Human rights groups ask FIFA for £355m to help migrant workers in Qatar

FIFA president Gianni Infantino (left) and Hassan Al Thawadi, the lead organiser of the 2022 World Cup, at a team seminar in Doha, Qatar last month.
Jamie Gardner, PA Chief Sports Reporter

FIFA has been asked to contribute at least 440 million US dollars to help remedy migrant worker abuses in 2022 World Cup host nation Qatar.

Amnesty International, along with other human rights organisations and fans' groups, have written to FIFA president Gianni Infantino this week insisting that sum be set aside as a minimum.

It equates to just under £355million and Amnesty says it is equal to the World Cup prize money fund. Amnesty has also asked England manager Gareth Southgate and national team players to support the call for a remediation programme for migrant workers to be established.

Amnesty said such a programme would compensate the families of migrants who have died working on infrastructure projects in Qatar since 2010 and those who have been injured, and reimburse those who have had pay withheld by unscrupulous employers or been forced to pay recruitment fees in order to secure work.

The programme, which Amnesty believes should also be funded by the Qatari government, should also work to ensure the prevention of future migrant worker abuse, the organisation said.

The letter to Infantino states: "When FIFA awarded the tournament to Qatar, it knew or should have known the risks this would pose to migrant workers' rights given the country's poor human rights record and the ban on trade unions.

"And yet it did so without placing on Qatar any conditions for the protection of labour rights. In awarding the 2022 World Cup without imposing any conditions to avoid foreseeable labour rights abuses…FIFA contributed to the widespread abuse of migrant workers on World Cup-related projects that followed.

"The kick-off of the first World Cup to be held in the Middle East should be a moment of joy and pride for football lovers across the globe. But until all workers are compensated and harms remediated, the tournament cannot be truly celebrated."

Amnesty International's UK chief executive Sacha Deshmukh said there was a role to play for the England team, Southgate and the Football Association in supporting calls for the establishment of a fund.

"Thousands of migrant workers have been exploited and many have tragically died to make this World Cup possible, so we hope the FA and Gareth Southgate and the players will back this innovative scheme to secure much-needed compensation for long-suffering workers' families," he said.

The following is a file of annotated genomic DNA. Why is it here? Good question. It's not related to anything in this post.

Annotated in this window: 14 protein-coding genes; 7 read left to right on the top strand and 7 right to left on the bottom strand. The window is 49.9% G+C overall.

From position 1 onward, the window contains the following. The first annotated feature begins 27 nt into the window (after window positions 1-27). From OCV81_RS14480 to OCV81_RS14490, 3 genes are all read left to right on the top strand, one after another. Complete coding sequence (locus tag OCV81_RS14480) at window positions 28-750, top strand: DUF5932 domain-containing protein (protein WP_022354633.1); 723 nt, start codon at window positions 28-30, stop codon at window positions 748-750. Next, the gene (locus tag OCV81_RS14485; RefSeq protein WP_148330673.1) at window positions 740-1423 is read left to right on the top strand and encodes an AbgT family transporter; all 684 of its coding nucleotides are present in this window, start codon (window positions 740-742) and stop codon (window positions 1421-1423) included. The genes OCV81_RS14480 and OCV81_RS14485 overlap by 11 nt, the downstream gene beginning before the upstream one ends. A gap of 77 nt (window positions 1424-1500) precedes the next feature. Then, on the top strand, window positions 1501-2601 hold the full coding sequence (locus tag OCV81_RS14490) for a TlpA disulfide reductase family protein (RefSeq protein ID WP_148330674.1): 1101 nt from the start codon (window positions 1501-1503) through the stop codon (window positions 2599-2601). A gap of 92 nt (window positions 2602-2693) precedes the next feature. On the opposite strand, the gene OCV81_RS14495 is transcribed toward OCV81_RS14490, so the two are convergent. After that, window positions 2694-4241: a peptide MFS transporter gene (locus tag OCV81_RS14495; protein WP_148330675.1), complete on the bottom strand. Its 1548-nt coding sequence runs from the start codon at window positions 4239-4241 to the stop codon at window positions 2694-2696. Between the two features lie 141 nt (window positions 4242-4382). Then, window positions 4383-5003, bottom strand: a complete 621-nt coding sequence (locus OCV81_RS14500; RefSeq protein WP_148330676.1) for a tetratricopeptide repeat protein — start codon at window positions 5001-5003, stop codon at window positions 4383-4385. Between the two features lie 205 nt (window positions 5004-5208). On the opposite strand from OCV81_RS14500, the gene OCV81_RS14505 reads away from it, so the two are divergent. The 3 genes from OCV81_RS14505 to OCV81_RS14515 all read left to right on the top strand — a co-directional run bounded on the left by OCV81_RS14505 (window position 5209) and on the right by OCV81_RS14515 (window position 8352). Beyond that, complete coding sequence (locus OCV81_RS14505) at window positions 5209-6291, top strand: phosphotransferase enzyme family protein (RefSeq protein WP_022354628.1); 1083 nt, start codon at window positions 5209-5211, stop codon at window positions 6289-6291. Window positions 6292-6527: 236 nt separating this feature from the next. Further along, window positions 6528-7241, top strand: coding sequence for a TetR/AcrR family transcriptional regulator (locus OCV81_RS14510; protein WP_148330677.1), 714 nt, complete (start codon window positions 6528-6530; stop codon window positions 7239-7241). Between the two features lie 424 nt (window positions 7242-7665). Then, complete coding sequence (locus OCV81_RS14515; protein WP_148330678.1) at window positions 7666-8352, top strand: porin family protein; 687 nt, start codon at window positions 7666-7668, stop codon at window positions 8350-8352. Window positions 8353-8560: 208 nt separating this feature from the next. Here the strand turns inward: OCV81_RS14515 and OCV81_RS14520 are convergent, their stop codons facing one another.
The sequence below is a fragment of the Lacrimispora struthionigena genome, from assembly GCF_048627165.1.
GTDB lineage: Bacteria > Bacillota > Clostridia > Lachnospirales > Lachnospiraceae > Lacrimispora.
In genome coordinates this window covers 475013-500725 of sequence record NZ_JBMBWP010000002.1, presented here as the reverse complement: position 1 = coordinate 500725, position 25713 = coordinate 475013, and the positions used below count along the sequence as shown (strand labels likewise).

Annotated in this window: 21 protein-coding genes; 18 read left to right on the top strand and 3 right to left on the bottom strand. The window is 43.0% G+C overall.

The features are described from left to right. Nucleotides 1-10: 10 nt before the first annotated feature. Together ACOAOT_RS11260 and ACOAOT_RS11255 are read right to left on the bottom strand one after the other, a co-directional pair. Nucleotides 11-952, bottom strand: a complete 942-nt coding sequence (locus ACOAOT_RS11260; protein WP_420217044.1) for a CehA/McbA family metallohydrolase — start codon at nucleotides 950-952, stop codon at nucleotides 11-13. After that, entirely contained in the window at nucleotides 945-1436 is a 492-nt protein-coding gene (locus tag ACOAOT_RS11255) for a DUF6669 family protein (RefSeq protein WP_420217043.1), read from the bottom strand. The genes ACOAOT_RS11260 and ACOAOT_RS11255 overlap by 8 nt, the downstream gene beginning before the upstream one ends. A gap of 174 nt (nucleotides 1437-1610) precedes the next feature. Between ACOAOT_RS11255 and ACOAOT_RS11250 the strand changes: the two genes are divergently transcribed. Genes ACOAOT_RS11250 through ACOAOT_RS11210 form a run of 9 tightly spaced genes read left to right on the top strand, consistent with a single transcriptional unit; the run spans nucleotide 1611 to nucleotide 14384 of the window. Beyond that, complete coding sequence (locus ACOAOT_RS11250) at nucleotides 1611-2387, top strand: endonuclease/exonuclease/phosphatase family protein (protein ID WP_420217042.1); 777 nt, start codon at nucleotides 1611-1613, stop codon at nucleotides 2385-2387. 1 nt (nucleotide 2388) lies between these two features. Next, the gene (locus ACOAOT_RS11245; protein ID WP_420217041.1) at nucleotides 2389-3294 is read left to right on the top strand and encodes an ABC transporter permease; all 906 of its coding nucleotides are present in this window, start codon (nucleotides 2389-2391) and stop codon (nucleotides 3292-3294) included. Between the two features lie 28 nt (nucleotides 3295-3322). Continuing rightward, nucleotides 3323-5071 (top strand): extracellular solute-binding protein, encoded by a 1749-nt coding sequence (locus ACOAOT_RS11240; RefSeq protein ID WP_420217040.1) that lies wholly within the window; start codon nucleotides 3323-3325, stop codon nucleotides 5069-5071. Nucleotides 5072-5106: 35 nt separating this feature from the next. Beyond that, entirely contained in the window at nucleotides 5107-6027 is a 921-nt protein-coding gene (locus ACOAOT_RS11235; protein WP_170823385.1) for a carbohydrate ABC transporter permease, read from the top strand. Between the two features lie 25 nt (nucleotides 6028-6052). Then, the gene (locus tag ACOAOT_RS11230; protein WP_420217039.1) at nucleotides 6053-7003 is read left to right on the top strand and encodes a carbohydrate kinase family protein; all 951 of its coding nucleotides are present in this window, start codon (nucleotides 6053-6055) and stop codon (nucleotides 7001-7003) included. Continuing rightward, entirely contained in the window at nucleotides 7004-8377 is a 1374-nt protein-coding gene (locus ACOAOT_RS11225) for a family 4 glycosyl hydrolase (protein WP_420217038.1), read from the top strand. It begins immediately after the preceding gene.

"Nothing can bring dead workers back to life or restore the dignity of those who were trapped in conditions amounting to modern-day slavery during Qatar's World Cup building boom, but a FIFA workers' fund would still be an important move."

A new Amnesty report – titled 'Preventable and Predictable: Why FIFA and Qatar should remedy abuses behind the 2022 World Cup' – acknowledges the labour reforms that have taken place in Qatar since the World Cup was controversially awarded to the Gulf state back in 2010.

However, it says the "limited scope and weak enforcement" of these reforms means labour abuses persist.

FIFA has also been urged to strictly implement its human rights criteria in the awarding of hosting rights to any of its future events. Amnesty noted that the 2021 Club World Cup had originally been awarded to China, before being taken on by another country with a poor human rights record, the United Arab Emirates.

In response to the report, FIFA told Amnesty it had taken note of its proposition and was assessing it.

Amnesty feels existing remedy programmes operated by FIFA and the Qatari government do not fulfil their respective responsibilities and obligations.

Amnesty said that a grievance redress scheme operated by the local organising committee, the Supreme Committee for Delivery and Legacy, "only covers workers under its purview, which form a small proportion from workers on World Cup-related projects".

The report's summary concludes: "The 2022 World Cup will be far from exemplary in terms of preventing harm, but if all workers who have suffered abuses in the preparation, staging and delivery of its flagship event receive adequate reparation it can still represent a turning point in FIFA's commitment to respect human rights."

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